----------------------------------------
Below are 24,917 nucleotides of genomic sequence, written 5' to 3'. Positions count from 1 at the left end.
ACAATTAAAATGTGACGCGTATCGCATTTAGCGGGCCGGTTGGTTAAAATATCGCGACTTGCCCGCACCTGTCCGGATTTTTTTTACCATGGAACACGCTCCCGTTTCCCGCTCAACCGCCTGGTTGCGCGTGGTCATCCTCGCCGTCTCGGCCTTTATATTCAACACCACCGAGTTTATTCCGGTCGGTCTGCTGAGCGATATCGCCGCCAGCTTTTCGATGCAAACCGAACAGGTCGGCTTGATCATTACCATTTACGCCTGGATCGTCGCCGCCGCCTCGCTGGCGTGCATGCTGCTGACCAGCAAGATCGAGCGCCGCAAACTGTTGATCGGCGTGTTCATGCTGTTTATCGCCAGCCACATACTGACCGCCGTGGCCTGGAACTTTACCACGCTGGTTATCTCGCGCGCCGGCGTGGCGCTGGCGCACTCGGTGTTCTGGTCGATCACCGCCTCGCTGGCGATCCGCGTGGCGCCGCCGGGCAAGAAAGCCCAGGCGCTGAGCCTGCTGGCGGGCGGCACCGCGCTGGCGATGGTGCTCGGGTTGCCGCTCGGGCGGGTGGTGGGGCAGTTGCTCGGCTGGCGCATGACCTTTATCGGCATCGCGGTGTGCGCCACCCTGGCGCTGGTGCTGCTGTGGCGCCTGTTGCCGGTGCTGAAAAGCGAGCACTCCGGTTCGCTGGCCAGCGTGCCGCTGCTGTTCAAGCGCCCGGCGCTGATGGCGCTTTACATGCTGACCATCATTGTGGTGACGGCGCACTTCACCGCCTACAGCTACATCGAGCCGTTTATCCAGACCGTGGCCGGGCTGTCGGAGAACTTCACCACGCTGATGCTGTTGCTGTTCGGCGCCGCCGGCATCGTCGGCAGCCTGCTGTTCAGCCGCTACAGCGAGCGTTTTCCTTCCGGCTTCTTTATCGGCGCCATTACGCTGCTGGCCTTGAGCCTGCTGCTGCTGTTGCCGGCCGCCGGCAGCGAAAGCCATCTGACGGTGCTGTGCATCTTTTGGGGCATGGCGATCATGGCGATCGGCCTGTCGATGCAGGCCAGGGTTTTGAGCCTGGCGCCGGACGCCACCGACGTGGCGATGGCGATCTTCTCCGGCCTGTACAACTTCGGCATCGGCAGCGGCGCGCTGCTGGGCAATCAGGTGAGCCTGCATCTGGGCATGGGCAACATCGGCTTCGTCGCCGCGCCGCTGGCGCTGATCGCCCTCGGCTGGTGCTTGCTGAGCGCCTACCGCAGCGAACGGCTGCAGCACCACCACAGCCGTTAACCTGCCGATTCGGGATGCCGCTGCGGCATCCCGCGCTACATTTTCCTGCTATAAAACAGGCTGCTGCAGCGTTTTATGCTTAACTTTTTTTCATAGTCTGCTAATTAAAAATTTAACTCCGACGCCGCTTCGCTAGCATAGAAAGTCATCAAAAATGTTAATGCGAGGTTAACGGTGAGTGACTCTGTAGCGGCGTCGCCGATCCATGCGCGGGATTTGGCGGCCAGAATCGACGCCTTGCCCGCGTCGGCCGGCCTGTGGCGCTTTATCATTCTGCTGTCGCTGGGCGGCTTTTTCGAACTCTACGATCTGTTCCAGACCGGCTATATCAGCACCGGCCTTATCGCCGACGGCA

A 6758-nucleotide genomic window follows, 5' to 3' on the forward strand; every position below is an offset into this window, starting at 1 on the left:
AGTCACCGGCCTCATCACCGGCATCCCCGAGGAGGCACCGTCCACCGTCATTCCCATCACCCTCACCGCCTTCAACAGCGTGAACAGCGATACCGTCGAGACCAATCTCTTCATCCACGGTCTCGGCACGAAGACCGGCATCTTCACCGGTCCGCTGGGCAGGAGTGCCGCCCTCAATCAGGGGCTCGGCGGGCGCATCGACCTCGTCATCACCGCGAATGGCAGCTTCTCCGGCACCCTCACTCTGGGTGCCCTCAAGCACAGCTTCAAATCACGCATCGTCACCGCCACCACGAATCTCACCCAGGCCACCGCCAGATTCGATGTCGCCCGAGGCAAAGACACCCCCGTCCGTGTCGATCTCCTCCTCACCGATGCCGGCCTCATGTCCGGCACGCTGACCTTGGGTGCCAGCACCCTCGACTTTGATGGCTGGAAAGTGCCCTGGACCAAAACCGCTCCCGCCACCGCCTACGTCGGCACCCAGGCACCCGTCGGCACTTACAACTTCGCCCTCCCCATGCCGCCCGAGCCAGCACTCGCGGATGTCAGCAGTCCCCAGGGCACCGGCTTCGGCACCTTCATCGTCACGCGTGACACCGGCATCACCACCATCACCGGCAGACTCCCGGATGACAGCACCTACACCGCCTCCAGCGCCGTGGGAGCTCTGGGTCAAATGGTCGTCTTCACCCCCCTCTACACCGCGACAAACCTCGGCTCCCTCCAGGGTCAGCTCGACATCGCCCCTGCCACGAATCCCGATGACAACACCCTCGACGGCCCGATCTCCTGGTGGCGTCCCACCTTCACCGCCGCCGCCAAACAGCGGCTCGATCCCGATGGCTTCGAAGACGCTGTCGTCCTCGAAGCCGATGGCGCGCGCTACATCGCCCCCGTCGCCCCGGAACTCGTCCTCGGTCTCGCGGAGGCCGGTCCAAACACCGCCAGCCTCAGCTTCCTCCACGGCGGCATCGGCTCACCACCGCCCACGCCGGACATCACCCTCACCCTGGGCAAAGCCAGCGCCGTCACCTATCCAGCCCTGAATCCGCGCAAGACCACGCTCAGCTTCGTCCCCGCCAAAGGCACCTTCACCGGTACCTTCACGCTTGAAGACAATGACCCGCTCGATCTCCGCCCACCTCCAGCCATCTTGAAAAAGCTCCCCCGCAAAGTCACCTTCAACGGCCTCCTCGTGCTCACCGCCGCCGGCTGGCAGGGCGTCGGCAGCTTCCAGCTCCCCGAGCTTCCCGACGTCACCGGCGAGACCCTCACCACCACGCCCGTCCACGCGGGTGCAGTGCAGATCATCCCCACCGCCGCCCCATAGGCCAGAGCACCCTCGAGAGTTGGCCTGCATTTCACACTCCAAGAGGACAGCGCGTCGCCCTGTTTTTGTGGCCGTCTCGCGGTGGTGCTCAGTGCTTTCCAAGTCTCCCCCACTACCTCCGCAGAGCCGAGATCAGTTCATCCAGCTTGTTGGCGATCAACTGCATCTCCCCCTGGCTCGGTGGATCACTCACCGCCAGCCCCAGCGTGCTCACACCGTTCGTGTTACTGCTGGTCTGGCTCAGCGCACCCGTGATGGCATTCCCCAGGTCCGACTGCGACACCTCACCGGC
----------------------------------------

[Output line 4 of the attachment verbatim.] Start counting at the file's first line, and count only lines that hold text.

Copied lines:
AGTCACCGGCCTCATCACCGGCATCCCCGAGGAGGCACCGTCCACCGTCATTCCCATCACCCTCACCGCCTTCAACAGCGTGAACAGCGATACCGTCGAGACCAATCTCTTCATCCACGGTCTCGGCACGAAGACCGGCATCTTCACCGGTCCGCTGGGCAGGAGTGCCGCCCTCAATCAGGGGCTCGGCGGGCGCATCGACCTCGTCATCACCGCGAATGGCAGCTTCTCCGGCACCCTCACTCTGGGTGCCCTCAAGCACAGCTTCAAATCACGCATCGTCACCGCCACCACGAATCTCACCCAGGCCACCGCCAGATTCGATGTCGCCCGAGGCAAAGACACCCCCGTCCGTGTCGATCTCCTCCTCACCGATGCCGGCCTCATGTCCGGCACGCTGACCTTGGGTGCCAGCACCCTCGACTTTGATGGCTGGAAAGTGCCCTGGACCAAAACCGCTCCCGCCACCGCCTACGTCGGCACCCAGGCACCCGTCGGCACTTACAACTTCGCCCTCCCCATGCCGCCCGAGCCAGCACTCGCGGATGTCAGCAGTCCCCAGGGCACCGGCTTCGGCACCTTCATCGTCACGCGTGACACCGGCATCACCACCATCACCGGCAGACTCCCGGATGACAGCACCTACACCGCCTCCAGCGCCGTGGGAGCTCTGGGTCAAATGGTCGTCTTCACCCCCCTCTACACCGCGACAAACCTCGGCTCCCTCCAGGGTCAGCTCGACATCGCCCCTGCCACGAATCCCGATGACAACACCCTCGACGGCCCGATCTCCTGGTGGCGTCCCACCTTCACCGCCGCCGCCAAACAGCGGCTCGATCCCGATGGCTTCGAAGACGCTGTCGTCCTCGAAGCCGATGGCGCGCGCTACATCGCCCCCGTCGCCCCGGAACTCGTCCTCGGTCTCGCGGAGGCCGGTCCAAACACCGCCAGCCTCAGCTTCCTCCACGGCGGCATCGGCTCACCACCGCCCACGCCGGACATCACCCTCACCCTGGGCAAAGCCAGCGCCGTCACCTATCCAGCCCTGAATCCGCGCAAGACCACGCTCAGCTTCGTCCCCGCCAAAGGCACCTTCACCGGTACCTTCACGCTTGAAGACAATGACCCGCTCGATCTCCGCCCACCTCCAGCCATCTTGAAAAAGCTCCCCCGCAAAGTCACCTTCAACGGCCTCCTCGTGCTCACCGCCGCCGGCTGGCAGGGCGTCGGCAGCTTCCAGCTCCCCGAGCTTCCCGACGTCACCGGCGAGACCCTCACCACCACGCCCGTCCACGCGGGTGCAGTGCAGATCATCCCCACCGCCGCCCCATAGGCCAGAGCACCCTCGAGAGTTGGCCTGCATTTCACACTCCAAGAGGACAGCGCGTCGCCCTGTTTTTGTGGCCGTCTCGCGGTGGTGCTCAGTGCTTTCCAAGTCTCCCCCACTACCTCCGCAGAGCCGAGATCAGTTCATCCAGCTTGTTGGCGATCAACTGCATCTCCCCCTGGCTCGGTGGATCACTCACCGCCAGCCCCAGCGTGCTCACACCGTTCGTGTTACTGCTGGTCTGGCTCAGCGCACCCGTGATGGCATTCCCCAGGTCCGACTGCGACACCTCACCGGC